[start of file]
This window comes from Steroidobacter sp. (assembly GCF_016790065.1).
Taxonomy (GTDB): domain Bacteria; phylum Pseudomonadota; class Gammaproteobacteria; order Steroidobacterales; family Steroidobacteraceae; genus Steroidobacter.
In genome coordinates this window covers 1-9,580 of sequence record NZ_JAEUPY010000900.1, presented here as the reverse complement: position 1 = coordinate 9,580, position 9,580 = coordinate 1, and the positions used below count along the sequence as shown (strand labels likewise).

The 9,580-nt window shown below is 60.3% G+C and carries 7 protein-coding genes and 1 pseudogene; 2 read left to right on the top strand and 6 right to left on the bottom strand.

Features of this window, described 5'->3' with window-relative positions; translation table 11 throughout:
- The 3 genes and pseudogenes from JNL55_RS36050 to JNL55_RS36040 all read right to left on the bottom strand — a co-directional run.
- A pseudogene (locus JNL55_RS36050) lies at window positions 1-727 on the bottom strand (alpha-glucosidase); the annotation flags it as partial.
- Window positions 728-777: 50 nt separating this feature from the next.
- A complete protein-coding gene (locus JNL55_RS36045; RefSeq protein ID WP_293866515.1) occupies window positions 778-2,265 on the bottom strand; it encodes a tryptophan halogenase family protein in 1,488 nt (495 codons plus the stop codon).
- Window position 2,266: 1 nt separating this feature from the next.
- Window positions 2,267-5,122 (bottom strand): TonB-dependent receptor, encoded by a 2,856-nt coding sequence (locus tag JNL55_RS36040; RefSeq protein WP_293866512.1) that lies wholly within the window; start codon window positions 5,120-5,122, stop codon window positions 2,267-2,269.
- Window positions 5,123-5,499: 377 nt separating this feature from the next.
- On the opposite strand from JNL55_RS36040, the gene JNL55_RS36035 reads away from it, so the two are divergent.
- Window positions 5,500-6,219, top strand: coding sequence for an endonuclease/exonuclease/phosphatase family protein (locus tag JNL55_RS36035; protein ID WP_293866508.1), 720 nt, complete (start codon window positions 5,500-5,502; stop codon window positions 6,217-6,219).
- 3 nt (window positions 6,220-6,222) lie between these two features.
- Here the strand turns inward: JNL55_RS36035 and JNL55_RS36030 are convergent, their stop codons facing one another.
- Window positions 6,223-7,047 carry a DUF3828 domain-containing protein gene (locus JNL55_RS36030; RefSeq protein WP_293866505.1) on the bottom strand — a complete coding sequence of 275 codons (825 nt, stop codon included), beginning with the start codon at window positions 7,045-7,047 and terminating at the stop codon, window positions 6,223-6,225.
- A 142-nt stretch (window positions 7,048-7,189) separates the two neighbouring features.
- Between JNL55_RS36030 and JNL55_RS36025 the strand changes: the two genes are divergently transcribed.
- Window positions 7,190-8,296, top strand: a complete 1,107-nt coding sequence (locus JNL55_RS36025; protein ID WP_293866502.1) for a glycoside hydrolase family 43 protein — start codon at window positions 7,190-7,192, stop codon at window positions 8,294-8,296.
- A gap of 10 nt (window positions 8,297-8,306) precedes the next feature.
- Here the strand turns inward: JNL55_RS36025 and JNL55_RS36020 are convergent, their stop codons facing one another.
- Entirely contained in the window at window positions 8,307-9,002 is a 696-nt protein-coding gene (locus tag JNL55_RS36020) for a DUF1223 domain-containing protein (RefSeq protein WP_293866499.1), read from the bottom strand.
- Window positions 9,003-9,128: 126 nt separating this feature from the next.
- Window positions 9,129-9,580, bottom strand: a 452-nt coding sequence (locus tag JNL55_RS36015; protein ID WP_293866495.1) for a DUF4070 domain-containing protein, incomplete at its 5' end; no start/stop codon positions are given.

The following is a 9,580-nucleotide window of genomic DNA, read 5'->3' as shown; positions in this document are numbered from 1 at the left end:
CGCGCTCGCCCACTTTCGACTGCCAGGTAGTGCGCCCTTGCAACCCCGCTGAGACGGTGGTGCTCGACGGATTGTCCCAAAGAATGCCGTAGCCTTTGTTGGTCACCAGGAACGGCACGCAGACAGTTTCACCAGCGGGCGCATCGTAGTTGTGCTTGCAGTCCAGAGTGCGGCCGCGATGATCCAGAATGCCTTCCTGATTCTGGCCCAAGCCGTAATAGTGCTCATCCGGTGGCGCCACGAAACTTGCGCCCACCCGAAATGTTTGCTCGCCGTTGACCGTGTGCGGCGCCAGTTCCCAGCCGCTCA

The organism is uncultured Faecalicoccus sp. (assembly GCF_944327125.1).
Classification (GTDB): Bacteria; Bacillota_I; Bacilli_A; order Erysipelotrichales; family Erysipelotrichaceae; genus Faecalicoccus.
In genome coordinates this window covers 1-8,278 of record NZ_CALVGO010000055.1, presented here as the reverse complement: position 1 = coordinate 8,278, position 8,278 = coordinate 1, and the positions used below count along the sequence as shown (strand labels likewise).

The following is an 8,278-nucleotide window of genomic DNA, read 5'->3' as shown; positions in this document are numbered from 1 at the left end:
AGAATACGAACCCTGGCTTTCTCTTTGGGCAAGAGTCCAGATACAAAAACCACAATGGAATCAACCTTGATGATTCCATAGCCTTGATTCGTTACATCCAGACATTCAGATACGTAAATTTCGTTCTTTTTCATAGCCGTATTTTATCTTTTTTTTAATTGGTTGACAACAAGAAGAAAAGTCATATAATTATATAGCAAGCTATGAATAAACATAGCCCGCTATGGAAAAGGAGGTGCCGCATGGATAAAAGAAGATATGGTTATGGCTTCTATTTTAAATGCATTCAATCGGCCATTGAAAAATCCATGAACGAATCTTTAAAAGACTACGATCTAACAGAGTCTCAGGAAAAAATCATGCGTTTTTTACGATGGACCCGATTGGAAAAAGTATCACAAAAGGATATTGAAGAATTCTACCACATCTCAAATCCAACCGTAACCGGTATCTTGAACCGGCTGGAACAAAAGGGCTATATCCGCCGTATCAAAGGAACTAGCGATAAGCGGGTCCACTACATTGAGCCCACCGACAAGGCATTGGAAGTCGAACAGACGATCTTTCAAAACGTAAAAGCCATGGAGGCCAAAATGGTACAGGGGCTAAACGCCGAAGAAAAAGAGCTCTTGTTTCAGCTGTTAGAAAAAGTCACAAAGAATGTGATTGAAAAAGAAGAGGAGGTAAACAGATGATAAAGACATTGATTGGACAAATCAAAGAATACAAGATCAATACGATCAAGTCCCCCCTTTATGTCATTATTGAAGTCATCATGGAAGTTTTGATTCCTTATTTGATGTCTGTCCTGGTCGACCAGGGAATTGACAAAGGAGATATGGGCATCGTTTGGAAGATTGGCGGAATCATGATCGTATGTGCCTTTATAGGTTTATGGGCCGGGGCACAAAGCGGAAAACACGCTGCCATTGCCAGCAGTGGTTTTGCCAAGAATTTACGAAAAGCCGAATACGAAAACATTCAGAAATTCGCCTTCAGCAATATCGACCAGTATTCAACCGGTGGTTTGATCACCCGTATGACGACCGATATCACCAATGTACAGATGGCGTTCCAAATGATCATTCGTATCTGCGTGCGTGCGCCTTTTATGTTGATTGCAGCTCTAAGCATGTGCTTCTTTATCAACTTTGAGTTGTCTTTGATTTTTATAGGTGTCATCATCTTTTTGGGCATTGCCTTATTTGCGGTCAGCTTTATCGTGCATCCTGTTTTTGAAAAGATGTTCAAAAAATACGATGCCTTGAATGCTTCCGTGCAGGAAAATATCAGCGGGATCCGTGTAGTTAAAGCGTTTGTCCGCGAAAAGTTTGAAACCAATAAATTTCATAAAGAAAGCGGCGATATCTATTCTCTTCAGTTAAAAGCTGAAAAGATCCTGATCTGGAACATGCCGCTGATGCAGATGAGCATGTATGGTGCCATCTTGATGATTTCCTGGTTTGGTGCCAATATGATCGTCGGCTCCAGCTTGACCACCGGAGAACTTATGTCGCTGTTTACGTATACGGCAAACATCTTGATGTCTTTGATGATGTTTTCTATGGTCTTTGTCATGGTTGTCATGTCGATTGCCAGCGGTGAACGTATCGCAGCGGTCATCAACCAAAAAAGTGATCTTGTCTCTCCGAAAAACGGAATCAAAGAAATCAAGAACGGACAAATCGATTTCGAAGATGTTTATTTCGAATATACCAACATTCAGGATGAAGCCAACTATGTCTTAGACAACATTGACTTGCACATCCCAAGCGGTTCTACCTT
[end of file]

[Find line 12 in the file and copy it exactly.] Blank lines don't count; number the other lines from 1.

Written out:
- Window positions 5,123-5,499: 377 nt separating this feature from the next.